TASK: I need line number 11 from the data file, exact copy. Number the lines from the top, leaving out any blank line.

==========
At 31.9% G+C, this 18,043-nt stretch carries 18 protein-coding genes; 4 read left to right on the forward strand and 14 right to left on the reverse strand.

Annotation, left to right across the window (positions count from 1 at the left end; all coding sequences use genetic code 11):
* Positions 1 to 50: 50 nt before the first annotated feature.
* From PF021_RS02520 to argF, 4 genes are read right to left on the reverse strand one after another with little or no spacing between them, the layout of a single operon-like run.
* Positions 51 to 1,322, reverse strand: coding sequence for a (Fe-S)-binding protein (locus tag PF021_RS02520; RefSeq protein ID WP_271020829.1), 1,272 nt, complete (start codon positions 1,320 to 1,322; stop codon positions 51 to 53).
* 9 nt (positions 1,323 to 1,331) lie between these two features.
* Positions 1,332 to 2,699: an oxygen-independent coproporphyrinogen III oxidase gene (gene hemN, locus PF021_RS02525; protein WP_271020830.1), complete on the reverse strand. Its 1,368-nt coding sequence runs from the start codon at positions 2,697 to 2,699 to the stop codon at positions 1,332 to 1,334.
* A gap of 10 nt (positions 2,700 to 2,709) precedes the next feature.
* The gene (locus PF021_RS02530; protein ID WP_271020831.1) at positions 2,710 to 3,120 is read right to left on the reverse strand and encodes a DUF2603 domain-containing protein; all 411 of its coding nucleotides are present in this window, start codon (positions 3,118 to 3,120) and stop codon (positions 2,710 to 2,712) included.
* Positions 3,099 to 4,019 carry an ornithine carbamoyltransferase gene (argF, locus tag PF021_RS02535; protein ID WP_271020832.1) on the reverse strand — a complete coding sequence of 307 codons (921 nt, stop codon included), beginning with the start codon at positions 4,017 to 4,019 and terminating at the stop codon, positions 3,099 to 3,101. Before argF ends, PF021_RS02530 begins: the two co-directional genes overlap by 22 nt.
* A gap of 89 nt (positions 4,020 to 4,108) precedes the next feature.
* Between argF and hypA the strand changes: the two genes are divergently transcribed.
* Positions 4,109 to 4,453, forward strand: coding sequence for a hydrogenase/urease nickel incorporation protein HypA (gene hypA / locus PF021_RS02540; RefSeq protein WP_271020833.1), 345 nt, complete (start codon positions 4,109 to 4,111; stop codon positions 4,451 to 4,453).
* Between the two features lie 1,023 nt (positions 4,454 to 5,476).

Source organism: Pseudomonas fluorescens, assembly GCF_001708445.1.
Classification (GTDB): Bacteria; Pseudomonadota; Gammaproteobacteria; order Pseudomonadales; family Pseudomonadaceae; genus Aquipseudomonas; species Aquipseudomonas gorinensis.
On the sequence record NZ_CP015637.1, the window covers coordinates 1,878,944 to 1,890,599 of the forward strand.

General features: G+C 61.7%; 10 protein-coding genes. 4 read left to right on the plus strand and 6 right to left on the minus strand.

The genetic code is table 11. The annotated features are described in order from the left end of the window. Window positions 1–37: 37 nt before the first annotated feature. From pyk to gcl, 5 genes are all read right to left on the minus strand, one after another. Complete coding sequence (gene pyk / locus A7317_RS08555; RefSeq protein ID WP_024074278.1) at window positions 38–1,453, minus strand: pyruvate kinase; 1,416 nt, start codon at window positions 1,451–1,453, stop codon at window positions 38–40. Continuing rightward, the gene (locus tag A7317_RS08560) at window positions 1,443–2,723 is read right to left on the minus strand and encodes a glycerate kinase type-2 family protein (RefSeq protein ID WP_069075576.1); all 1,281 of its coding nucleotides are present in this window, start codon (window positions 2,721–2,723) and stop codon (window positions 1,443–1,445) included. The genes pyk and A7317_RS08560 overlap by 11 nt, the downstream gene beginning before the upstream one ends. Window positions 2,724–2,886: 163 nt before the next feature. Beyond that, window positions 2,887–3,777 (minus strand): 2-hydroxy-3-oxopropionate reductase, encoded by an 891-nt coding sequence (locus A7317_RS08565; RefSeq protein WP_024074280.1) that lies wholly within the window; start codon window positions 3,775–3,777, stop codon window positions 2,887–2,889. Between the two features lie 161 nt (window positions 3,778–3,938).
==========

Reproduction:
* A gap of 89 nt (positions 4,020 to 4,108) precedes the next feature.